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Durham e-Theses
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Biotic recovery of conodonts following the end-Ordovician mass extinction

Radcliffe, Gail (1998) Biotic recovery of conodonts following the end-Ordovician mass extinction. Doctoral thesis, Durham University.

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The end-Ordovician mass extinction dramatically altered the course of conodont evolution. This extinction event is probably unique in that it can be strongly correlated with a glacial climatic control. This study has identified, through the application of high-resolution stratigraphy, events within the extinction and recovery intervals. Elements of the uppermost Ordovician Shelf-edge Biofacies were severely affected by the oceanic cooling and introduction of cold-water currents associated with the initiation of the glacial maximum. In contrast, elements of the Shelf Biofacies were more severely affected by the intense cooling, shallowing and overcrowding during the glacial maximum. A number of the Shelf-edge taxa that had survived the glacial maximum suffered extinction at the hands of increasing water temperatures, rising anoxia and/or the cessation of oceanic circulation during the post-glacial transgression. Recovery was initiated by the appearance of Crisis Progenitor Taxa within the glacial maximum in the Shelf Biofacies and during the post-glacial transgression in the Shelf- edge- Slope biofacies. The Shelf-edge Biofacies identified within the uppermost Ordovician is not recognised in the Lower Silurian. Two main biofacies occurred on the Shelf and Slope, which had directly evolved from their Upper Ordovician equivalents. The long-term recovery involved the evolution of Crisis Progenitor Taxa and Ecological Generalists within the Shelf and Slope Biofacies (autochthonous taxa). Punctuated equilibrium likely predominated in the Shelf Biofacies as a consequence of widely fluctuating physical conditions. In contrast, the more stable environments of the slope encouraged gradualistic evolution within the Slope Biofacies (Plus ça change Model). Transgressive episodes within the Llandovery, possibly linked to eccentricity cycles, caused the iterative appearance of Long-term Refugia Taxa (allochthonous taxa), sourced from a Pterospathodontid Biofacies. The transgressive episodes also drove elements of the Slope Biofacies onto the shelf. It has been observed that the mechanisms driving extinction, namely environmental disruption and temperature changes, were also responsible for fuelling the subsequent recovery.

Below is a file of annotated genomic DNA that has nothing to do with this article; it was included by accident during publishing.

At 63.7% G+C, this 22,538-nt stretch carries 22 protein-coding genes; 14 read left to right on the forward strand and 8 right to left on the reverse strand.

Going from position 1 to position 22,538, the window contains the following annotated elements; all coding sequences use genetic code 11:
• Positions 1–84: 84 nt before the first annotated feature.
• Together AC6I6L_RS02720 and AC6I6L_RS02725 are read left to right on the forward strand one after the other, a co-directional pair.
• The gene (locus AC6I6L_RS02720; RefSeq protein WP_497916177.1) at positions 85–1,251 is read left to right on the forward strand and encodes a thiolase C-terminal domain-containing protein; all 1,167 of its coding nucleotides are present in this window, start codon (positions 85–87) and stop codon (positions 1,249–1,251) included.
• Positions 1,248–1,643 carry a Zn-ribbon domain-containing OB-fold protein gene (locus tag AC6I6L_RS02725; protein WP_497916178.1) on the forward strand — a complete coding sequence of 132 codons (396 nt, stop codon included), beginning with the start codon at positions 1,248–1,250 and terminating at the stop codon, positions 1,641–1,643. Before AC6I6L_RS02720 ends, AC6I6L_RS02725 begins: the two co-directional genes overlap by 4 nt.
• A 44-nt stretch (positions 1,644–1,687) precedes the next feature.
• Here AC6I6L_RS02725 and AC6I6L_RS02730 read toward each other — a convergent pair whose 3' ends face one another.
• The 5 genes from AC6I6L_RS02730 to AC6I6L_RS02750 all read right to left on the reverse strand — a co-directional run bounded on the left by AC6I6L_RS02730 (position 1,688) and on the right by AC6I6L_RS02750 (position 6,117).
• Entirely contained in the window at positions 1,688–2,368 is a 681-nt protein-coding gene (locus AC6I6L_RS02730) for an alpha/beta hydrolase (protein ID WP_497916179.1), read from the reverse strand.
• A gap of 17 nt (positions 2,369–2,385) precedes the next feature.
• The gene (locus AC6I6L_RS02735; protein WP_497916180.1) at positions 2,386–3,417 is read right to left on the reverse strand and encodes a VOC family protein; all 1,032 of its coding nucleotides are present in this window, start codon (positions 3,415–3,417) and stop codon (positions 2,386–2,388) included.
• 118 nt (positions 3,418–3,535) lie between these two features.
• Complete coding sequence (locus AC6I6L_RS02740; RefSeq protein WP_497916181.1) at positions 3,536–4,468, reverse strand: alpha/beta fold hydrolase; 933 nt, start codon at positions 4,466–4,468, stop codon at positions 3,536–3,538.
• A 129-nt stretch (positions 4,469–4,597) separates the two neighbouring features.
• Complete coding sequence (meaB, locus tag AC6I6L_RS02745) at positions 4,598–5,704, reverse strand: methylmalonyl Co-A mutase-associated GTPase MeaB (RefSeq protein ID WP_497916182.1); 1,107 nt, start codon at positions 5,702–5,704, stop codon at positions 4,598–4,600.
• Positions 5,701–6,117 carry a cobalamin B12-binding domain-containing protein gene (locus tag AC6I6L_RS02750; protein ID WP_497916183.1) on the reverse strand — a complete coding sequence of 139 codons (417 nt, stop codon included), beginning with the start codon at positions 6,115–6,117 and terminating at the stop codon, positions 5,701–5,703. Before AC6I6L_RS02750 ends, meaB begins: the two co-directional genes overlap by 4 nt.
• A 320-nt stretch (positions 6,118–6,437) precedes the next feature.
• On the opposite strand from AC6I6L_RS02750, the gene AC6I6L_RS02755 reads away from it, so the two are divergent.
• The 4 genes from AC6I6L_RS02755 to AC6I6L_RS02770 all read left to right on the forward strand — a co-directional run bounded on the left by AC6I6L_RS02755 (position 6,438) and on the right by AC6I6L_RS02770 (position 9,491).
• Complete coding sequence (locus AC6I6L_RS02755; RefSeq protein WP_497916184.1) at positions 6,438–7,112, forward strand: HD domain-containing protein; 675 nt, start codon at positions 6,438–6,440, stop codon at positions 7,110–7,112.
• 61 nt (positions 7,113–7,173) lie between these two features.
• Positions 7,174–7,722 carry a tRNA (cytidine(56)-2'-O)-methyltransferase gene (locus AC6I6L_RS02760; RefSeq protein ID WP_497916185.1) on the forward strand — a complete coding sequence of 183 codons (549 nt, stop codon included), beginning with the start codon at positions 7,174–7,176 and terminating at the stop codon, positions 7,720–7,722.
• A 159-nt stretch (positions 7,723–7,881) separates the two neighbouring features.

Item Type:Thesis (Doctoral)
Award:Doctor of Philosophy
Thesis Date:1998
Copyright:Copyright of this thesis is held by the author
Deposited On:13 Sep 2012 15:51

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